Recent horse figures by artist Deborah Butterfield are at Seattle's Greg Kucera Gallery through July 30, 2011.

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Horses inhabit a fascinating position in art. They can be symbols of hunting or military prowess, representatives of the wild, or figures that pivot between tamed culture and untamed nature.

Deborah Butterfield, the artist who may be most definitively associated with horses today, began making sculptures of horses in the 1970s. She has said, “I first used the horse images as a metaphorical substitute for myself — it was a way of doing a self-portrait one step removed from the specificity of Deborah Butterfield.” Now, three decades into her fascination with the subject matter, the horses stand on their own as independent beings of elegance, power and existential meaning.

Eight recent sculptures — three quite large, over 9 feet high, and five small, around 3 feet high — quietly stand in the galleries and outdoor space of the Greg Kucera Gallery. These are not mane-tossing, galloping beasts that might tempt an ambitious cowboy or empathetic teenage girl to ride them. They are contemplative, self-contained creatures, like equine versions of the isolated, expressive humans sculpted by Giacometti.

The power of Butterfield’s figures comes, in part, from the contradiction between the tranquil, solid stillness and the dynamic, evocative methods of her construction.

Butterfield, who keeps horses in Montana, begins by making a model for each sculpture out of branches and twigs, choosing different kinds of wood for their formal and associative potential. These recent sculptures feature Madrona wood, driftwood, and wood from trees native to Hawaii, where Butterfield spends a lot of time.

The lines of the branches do not simply outline the forms of horses, they create the contours through an accumulation of simple or energetic lines that seem to build up from within. This is three-dimensional gesture drawing, and the result is both skeletal and muscular.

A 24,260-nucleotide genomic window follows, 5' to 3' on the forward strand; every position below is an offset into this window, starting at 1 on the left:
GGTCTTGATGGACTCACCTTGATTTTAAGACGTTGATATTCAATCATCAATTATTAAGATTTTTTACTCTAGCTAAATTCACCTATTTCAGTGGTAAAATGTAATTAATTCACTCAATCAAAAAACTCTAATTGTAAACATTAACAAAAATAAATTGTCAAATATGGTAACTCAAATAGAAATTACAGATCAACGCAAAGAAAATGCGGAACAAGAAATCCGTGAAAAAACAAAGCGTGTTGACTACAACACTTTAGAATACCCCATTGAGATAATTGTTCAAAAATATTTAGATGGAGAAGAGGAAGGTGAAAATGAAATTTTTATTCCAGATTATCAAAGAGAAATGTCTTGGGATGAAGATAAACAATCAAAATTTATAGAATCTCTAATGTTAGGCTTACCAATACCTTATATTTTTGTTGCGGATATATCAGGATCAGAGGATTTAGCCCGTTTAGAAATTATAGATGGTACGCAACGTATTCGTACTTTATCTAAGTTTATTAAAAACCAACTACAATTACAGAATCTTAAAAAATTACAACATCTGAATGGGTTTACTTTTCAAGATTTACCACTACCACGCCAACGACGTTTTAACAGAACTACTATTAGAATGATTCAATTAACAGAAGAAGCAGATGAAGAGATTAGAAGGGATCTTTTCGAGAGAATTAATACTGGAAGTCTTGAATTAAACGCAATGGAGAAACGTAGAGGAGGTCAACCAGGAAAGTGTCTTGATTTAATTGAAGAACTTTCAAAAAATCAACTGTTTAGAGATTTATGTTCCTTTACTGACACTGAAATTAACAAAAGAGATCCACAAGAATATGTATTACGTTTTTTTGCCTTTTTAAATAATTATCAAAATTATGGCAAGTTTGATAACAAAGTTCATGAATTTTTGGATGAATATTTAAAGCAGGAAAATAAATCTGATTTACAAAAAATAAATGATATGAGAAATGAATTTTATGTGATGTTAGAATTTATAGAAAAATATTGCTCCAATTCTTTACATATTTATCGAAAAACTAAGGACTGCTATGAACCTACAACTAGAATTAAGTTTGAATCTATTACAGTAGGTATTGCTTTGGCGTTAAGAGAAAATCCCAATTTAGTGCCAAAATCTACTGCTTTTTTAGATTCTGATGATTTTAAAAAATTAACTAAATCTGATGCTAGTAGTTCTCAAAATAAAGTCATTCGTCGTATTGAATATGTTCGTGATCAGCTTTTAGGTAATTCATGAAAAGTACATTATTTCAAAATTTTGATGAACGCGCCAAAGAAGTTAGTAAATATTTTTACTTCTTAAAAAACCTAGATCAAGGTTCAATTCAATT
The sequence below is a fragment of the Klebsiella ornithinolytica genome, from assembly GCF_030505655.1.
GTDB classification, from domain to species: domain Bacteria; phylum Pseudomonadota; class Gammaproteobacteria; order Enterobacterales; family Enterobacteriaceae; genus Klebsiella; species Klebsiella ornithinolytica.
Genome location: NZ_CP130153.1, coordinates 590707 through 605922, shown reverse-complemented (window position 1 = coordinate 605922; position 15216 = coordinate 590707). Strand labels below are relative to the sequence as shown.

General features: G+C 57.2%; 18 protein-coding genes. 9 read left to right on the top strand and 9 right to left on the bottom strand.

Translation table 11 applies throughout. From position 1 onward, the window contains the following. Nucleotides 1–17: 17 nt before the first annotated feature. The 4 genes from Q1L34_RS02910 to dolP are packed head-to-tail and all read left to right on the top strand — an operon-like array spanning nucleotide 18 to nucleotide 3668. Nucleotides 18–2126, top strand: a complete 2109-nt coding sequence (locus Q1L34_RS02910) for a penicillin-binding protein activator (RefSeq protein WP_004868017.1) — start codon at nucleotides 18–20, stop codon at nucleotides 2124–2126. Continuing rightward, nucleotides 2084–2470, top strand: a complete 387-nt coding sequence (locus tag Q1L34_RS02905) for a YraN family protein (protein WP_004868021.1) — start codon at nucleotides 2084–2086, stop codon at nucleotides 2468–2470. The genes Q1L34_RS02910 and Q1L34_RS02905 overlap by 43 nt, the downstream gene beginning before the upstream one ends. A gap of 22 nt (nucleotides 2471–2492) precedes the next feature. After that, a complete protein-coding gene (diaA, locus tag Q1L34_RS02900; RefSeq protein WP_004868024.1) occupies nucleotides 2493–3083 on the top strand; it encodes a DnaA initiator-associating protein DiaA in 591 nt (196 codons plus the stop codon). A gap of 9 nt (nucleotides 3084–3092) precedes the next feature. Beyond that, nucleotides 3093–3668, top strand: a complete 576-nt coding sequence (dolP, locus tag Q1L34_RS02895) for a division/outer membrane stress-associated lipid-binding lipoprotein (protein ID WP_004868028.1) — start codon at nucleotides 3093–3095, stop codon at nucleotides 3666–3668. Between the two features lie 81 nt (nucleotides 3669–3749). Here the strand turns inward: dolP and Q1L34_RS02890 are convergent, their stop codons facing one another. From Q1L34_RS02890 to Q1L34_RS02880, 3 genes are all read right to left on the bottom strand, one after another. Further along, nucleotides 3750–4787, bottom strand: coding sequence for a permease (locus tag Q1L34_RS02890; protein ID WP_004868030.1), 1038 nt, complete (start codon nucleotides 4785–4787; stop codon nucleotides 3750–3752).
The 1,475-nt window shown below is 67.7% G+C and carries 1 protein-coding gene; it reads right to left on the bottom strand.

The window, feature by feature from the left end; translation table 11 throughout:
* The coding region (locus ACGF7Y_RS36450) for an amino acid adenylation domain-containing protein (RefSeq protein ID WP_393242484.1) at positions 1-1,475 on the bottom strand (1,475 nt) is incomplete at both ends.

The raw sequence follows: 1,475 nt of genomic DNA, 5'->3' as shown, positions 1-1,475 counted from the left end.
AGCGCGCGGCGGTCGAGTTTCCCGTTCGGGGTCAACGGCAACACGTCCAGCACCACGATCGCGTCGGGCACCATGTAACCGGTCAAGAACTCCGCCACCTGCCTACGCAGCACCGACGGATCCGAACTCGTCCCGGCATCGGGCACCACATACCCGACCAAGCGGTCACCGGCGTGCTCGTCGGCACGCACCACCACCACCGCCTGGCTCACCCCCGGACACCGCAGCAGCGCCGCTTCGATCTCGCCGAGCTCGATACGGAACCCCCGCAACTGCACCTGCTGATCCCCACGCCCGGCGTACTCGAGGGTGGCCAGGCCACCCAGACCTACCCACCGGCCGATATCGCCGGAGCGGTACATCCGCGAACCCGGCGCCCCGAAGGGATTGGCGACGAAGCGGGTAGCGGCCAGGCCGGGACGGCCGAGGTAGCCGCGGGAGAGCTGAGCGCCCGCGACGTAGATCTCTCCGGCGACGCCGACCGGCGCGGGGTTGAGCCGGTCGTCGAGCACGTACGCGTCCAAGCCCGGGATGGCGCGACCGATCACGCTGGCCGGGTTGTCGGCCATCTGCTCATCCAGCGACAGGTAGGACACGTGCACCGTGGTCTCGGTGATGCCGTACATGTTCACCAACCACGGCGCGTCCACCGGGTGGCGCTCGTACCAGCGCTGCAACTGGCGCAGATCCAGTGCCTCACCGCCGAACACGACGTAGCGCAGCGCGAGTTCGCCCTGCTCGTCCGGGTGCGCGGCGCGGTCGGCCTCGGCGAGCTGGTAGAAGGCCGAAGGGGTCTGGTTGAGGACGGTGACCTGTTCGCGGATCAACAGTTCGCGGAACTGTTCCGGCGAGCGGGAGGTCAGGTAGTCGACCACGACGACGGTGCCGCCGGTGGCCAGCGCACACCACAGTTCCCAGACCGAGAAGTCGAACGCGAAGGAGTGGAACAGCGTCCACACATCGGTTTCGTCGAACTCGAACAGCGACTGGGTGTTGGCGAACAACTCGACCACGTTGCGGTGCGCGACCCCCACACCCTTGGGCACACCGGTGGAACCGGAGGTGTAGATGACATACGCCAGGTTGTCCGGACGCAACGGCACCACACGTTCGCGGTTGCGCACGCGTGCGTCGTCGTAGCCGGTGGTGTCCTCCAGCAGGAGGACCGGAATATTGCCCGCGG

Butterfield selects individual shapes and lines very carefully. The curve of a branch can represent a brawny haunch; a tapering stick becomes a hoof delicately touching the ground.

The pieces are then cast in bronze (in a complicated process that involves creating molds and burning out the original wood), welded together and patinated to create the realistic colors of the original wood.

The choice to cast into bronze is important. Not only does it render the sculptures weightier (and more desirable as lasting works of art), it creates visual and conceptual contrasts between ideas of naturalism and simulation and between fragility and strength.

Frankly, these contradictions differentiate Butterfield’s sculptures from kitschy driftwood or bent-willow art and align this body of work with her previous use of scrap metal.

Butterfield captures such realism and naturalism in her sculptures that it is almost shocking to see the “extra” tracery of twig forms that extend from the legs and hoofs of the small-scale sculpture titled “La’ala’au.” For the first time, Butterfield has broken beyond the natural form of a horse.

In all of the sculptures on view, the expressive lines create an evocative tension with the sense of still isolation, a tension that opens up existential possibilities. Ultimately, the sculptures invite gentle contemplation about individual existence and the possibilities of expression and connection.